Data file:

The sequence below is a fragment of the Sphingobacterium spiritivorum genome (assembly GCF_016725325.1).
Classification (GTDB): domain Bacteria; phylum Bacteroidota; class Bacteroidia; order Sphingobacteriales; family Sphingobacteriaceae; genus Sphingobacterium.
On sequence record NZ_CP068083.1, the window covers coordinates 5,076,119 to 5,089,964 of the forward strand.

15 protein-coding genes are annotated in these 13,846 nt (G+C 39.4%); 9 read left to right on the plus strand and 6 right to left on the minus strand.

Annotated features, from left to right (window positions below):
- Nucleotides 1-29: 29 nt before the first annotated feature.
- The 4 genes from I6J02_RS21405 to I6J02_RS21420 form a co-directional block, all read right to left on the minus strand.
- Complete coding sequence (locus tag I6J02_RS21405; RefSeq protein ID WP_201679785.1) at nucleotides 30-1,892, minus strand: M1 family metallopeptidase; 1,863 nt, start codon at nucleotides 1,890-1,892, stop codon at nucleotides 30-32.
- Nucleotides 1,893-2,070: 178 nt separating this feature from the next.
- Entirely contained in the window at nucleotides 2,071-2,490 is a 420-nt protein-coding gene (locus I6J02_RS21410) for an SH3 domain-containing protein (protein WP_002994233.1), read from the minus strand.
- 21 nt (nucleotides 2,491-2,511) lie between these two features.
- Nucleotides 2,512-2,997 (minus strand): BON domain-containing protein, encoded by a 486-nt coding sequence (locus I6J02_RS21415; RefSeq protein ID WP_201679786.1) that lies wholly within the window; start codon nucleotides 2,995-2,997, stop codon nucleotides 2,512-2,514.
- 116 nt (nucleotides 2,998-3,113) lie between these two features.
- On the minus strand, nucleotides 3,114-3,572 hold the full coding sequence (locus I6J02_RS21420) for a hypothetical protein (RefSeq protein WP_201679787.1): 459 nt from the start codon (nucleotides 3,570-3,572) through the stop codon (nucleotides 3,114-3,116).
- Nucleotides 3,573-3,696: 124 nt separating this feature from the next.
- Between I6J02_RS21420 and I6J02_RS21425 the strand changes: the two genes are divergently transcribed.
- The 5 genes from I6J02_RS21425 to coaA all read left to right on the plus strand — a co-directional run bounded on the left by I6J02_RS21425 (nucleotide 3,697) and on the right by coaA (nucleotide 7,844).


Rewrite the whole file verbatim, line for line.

The sequence below is a fragment of the Sphingobacterium spiritivorum genome (assembly GCF_016725325.1).
Classification (GTDB): domain Bacteria; phylum Bacteroidota; class Bacteroidia; order Sphingobacteriales; family Sphingobacteriaceae; genus Sphingobacterium.
On sequence record NZ_CP068083.1, the window covers coordinates 5,076,119 to 5,089,964 of the forward strand.

15 protein-coding genes are annotated in these 13,846 nt (G+C 39.4%); 9 read left to right on the plus strand and 6 right to left on the minus strand.

Annotated features, from left to right (window positions below):
- Nucleotides 1-29: 29 nt before the first annotated feature.
- The 4 genes from I6J02_RS21405 to I6J02_RS21420 form a co-directional block, all read right to left on the minus strand.
- Complete coding sequence (locus tag I6J02_RS21405; RefSeq protein ID WP_201679785.1) at nucleotides 30-1,892, minus strand: M1 family metallopeptidase; 1,863 nt, start codon at nucleotides 1,890-1,892, stop codon at nucleotides 30-32.
- Nucleotides 1,893-2,070: 178 nt separating this feature from the next.
- Entirely contained in the window at nucleotides 2,071-2,490 is a 420-nt protein-coding gene (locus I6J02_RS21410) for an SH3 domain-containing protein (protein WP_002994233.1), read from the minus strand.
- 21 nt (nucleotides 2,491-2,511) lie between these two features.
- Nucleotides 2,512-2,997 (minus strand): BON domain-containing protein, encoded by a 486-nt coding sequence (locus I6J02_RS21415; RefSeq protein ID WP_201679786.1) that lies wholly within the window; start codon nucleotides 2,995-2,997, stop codon nucleotides 2,512-2,514.
- 116 nt (nucleotides 2,998-3,113) lie between these two features.
- On the minus strand, nucleotides 3,114-3,572 hold the full coding sequence (locus I6J02_RS21420) for a hypothetical protein (RefSeq protein WP_201679787.1): 459 nt from the start codon (nucleotides 3,570-3,572) through the stop codon (nucleotides 3,114-3,116).
- Nucleotides 3,573-3,696: 124 nt separating this feature from the next.
- Between I6J02_RS21420 and I6J02_RS21425 the strand changes: the two genes are divergently transcribed.
- The 5 genes from I6J02_RS21425 to coaA all read left to right on the plus strand — a co-directional run bounded on the left by I6J02_RS21425 (nucleotide 3,697) and on the right by coaA (nucleotide 7,844).